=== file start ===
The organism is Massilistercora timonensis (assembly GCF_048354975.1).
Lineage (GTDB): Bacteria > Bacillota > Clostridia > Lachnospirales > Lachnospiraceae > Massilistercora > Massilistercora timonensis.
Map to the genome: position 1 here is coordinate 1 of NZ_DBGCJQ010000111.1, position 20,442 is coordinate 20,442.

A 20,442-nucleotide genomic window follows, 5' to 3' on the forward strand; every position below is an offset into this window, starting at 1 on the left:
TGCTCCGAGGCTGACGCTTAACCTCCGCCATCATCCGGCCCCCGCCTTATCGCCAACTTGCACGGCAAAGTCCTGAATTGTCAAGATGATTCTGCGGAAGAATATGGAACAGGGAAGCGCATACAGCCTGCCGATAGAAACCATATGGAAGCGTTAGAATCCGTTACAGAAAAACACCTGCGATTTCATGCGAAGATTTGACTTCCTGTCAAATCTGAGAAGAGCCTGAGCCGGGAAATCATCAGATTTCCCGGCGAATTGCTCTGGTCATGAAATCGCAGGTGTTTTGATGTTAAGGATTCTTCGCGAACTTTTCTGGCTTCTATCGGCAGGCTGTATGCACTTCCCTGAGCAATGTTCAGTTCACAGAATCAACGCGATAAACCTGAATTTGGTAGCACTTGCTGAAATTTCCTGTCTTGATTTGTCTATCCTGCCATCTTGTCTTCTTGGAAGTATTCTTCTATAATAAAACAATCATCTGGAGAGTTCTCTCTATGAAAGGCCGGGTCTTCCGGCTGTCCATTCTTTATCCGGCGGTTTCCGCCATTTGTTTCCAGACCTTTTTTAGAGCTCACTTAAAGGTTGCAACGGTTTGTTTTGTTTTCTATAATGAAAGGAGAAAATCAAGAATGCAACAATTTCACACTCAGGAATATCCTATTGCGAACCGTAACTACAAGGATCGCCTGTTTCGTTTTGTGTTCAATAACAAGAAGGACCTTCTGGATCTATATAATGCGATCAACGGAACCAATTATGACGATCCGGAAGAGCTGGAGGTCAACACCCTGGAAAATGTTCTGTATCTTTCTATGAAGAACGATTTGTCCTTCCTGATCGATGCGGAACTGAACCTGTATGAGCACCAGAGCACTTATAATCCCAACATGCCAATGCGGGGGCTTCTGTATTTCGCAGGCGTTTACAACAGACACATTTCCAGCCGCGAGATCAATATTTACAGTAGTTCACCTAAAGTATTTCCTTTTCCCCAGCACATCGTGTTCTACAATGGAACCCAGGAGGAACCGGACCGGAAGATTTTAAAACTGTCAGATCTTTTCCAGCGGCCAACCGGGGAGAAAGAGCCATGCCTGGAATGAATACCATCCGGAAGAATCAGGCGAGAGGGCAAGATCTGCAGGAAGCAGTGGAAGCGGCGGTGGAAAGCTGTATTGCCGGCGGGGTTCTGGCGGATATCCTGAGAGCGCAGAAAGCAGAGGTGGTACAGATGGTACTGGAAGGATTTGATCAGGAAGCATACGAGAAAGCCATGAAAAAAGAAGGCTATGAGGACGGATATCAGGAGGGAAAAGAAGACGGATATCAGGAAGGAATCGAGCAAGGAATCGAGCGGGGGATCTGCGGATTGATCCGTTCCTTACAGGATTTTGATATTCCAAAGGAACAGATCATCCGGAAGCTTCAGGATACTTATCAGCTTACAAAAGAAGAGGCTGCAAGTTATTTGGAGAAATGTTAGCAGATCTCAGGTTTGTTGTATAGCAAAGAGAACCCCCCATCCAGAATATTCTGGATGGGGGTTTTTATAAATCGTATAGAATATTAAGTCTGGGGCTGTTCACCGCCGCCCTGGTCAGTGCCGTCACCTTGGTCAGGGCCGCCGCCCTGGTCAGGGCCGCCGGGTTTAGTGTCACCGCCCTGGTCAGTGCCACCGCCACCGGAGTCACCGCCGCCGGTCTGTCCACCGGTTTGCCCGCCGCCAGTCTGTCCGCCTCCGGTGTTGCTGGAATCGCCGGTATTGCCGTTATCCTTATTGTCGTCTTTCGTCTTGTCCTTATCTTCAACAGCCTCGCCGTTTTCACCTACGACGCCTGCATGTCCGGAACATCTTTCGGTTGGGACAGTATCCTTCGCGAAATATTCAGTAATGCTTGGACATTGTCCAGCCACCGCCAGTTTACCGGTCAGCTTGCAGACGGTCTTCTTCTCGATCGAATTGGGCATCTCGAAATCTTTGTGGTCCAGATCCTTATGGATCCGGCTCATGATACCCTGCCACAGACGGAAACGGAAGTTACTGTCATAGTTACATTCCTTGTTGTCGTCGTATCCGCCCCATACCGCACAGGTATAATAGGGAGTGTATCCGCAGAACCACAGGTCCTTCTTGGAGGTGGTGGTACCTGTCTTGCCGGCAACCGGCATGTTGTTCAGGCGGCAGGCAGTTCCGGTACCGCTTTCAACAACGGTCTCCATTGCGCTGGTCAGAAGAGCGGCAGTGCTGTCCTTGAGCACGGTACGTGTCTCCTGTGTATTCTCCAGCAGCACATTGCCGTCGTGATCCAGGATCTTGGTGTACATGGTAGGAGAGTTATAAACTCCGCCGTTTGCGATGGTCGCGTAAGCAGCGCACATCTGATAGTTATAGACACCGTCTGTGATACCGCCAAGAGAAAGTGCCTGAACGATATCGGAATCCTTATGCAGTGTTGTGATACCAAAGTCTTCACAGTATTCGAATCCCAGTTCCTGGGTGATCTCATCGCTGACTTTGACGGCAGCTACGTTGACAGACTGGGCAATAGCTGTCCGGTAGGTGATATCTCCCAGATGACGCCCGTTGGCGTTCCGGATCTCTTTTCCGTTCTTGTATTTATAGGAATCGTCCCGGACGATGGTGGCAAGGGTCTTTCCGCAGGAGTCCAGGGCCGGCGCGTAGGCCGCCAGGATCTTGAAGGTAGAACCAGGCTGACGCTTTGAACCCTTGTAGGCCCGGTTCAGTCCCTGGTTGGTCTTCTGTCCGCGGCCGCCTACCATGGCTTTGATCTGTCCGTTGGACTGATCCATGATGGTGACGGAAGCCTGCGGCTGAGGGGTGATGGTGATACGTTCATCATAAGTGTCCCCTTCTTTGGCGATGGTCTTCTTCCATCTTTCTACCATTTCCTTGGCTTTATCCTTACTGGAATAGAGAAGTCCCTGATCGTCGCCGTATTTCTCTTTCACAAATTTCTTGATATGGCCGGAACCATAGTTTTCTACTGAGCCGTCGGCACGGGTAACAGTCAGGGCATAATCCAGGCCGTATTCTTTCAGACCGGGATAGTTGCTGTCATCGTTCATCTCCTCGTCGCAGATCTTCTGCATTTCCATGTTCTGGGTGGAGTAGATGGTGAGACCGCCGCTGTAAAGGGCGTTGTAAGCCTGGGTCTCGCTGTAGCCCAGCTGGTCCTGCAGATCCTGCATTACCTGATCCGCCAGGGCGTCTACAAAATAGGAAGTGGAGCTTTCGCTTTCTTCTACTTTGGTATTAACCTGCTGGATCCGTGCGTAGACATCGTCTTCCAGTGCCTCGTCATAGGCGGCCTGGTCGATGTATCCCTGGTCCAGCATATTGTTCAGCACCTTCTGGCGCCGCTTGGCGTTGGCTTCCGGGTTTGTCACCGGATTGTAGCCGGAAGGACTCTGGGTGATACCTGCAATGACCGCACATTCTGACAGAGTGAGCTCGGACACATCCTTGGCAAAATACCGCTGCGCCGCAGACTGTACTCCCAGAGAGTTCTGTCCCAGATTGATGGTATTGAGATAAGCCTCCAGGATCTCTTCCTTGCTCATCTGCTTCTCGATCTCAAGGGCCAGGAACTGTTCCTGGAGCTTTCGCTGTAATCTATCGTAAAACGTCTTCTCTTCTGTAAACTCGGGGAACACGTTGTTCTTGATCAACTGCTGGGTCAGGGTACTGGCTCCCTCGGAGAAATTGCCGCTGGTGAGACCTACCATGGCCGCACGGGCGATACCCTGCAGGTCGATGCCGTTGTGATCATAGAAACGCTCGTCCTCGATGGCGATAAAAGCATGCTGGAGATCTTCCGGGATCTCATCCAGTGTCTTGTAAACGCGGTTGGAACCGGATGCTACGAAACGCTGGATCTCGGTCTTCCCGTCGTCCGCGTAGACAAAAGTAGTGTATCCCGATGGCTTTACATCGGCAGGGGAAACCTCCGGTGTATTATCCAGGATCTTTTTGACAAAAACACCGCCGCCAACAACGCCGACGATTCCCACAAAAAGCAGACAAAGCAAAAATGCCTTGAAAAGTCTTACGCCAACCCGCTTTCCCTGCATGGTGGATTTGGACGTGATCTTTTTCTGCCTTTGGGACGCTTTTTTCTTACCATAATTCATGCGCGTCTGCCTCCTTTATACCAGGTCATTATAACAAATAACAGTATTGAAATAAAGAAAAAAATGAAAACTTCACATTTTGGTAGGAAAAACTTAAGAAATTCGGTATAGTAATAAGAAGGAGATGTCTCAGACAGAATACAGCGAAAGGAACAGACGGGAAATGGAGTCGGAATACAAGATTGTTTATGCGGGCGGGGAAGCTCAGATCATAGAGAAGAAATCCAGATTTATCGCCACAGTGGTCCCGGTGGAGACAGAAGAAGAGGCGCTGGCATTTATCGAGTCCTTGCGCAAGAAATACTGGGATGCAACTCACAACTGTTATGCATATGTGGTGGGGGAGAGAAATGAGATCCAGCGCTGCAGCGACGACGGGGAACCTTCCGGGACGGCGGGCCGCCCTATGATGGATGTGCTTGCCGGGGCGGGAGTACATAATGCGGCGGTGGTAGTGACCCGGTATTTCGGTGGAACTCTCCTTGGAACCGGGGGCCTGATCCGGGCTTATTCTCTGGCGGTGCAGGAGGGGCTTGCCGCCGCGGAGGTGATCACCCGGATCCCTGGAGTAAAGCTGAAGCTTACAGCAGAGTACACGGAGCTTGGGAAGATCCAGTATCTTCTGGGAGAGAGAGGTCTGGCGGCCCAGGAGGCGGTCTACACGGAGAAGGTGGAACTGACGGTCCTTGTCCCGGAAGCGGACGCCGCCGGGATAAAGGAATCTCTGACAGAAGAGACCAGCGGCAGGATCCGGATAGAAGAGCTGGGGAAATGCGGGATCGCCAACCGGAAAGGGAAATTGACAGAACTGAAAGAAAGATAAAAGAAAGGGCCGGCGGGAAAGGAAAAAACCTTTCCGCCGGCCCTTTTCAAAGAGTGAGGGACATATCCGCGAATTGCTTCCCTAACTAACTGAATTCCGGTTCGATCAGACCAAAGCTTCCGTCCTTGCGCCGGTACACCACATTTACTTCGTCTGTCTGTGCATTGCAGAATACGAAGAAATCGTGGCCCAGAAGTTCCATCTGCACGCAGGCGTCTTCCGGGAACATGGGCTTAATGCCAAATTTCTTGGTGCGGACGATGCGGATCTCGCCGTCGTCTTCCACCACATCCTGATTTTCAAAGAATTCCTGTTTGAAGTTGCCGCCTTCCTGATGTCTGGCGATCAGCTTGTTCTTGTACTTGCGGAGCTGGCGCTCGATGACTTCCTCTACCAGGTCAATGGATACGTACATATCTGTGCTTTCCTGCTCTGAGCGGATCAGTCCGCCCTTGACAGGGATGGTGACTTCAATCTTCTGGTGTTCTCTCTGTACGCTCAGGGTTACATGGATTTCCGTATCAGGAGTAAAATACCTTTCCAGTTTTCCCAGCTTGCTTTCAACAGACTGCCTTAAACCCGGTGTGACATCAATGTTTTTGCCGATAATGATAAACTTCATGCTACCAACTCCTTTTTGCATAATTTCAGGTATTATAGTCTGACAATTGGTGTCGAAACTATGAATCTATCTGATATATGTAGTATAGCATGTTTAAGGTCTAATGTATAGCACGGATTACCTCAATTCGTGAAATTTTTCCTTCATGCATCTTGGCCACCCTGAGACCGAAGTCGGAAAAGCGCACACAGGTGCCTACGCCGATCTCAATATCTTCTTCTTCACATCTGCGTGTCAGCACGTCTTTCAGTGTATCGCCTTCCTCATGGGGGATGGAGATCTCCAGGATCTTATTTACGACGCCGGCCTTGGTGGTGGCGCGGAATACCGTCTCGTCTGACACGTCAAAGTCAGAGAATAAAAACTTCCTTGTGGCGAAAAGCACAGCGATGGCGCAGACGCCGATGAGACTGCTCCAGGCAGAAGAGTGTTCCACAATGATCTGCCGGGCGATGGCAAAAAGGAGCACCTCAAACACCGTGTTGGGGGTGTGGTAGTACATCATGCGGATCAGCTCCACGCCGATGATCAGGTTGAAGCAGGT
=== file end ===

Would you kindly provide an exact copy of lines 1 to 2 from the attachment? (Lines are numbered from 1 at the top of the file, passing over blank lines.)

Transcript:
The organism is Massilistercora timonensis (assembly GCF_048354975.1).
Lineage (GTDB): Bacteria > Bacillota > Clostridia > Lachnospirales > Lachnospiraceae > Massilistercora > Massilistercora timonensis.